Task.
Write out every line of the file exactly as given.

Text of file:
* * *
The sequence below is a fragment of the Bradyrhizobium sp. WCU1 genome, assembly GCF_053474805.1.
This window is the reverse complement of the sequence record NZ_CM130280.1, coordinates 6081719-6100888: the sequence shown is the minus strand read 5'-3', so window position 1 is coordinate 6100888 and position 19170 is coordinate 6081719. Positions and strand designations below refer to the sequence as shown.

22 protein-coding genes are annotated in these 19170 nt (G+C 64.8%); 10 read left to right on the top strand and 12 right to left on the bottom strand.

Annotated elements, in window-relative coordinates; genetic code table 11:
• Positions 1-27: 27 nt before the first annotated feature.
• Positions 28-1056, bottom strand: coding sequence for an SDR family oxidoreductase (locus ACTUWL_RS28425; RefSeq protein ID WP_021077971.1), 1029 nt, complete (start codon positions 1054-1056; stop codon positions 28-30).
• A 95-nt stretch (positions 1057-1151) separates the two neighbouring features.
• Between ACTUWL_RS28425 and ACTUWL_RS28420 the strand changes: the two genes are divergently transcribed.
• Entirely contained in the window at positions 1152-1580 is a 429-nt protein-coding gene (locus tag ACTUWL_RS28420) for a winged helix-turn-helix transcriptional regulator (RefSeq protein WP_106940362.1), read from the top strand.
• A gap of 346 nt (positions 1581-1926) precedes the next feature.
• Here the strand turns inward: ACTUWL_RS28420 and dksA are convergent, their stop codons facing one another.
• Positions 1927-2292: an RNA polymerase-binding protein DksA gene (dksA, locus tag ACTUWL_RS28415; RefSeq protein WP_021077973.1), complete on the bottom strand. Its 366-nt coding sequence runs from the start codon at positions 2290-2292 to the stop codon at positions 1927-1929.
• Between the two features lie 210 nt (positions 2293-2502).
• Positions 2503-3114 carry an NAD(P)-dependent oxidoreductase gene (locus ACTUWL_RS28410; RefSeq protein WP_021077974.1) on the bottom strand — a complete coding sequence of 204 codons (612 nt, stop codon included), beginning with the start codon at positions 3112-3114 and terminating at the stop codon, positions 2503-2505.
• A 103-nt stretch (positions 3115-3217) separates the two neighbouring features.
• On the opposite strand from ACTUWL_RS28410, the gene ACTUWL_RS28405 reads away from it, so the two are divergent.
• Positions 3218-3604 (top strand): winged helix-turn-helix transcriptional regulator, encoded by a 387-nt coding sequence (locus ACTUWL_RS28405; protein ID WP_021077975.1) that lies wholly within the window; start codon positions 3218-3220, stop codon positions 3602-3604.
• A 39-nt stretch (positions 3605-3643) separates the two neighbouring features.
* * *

The sequence below is a fragment of the Bradyrhizobium sp. WCU1 genome, assembly GCF_053474805.1.
This window is the reverse complement of the sequence record NZ_CM130280.1, coordinates 6081719-6100888: the sequence shown is the minus strand read 5'-3', so window position 1 is coordinate 6100888 and position 19170 is coordinate 6081719. Positions and strand designations below refer to the sequence as shown.

22 protein-coding genes are annotated in these 19170 nt (G+C 64.8%); 10 read left to right on the top strand and 12 right to left on the bottom strand.

Annotated elements, in window-relative coordinates; genetic code table 11:
• Positions 1-27: 27 nt before the first annotated feature.
• Positions 28-1056, bottom strand: coding sequence for an SDR family oxidoreductase (locus ACTUWL_RS28425; RefSeq protein ID WP_021077971.1), 1029 nt, complete (start codon positions 1054-1056; stop codon positions 28-30).
• A 95-nt stretch (positions 1057-1151) separates the two neighbouring features.
• Between ACTUWL_RS28425 and ACTUWL_RS28420 the strand changes: the two genes are divergently transcribed.
• Entirely contained in the window at positions 1152-1580 is a 429-nt protein-coding gene (locus tag ACTUWL_RS28420) for a winged helix-turn-helix transcriptional regulator (RefSeq protein WP_106940362.1), read from the top strand.
• A gap of 346 nt (positions 1581-1926) precedes the next feature.
• Here the strand turns inward: ACTUWL_RS28420 and dksA are convergent, their stop codons facing one another.
• Positions 1927-2292: an RNA polymerase-binding protein DksA gene (dksA, locus tag ACTUWL_RS28415; RefSeq protein WP_021077973.1), complete on the bottom strand. Its 366-nt coding sequence runs from the start codon at positions 2290-2292 to the stop codon at positions 1927-1929.
• Between the two features lie 210 nt (positions 2293-2502).
• Positions 2503-3114 carry an NAD(P)-dependent oxidoreductase gene (locus ACTUWL_RS28410; RefSeq protein WP_021077974.1) on the bottom strand — a complete coding sequence of 204 codons (612 nt, stop codon included), beginning with the start codon at positions 3112-3114 and terminating at the stop codon, positions 2503-2505.
• A 103-nt stretch (positions 3115-3217) separates the two neighbouring features.
• On the opposite strand from ACTUWL_RS28410, the gene ACTUWL_RS28405 reads away from it, so the two are divergent.
• Positions 3218-3604 (top strand): winged helix-turn-helix transcriptional regulator, encoded by a 387-nt coding sequence (locus ACTUWL_RS28405; protein ID WP_021077975.1) that lies wholly within the window; start codon positions 3218-3220, stop codon positions 3602-3604.
• A 39-nt stretch (positions 3605-3643) separates the two neighbouring features.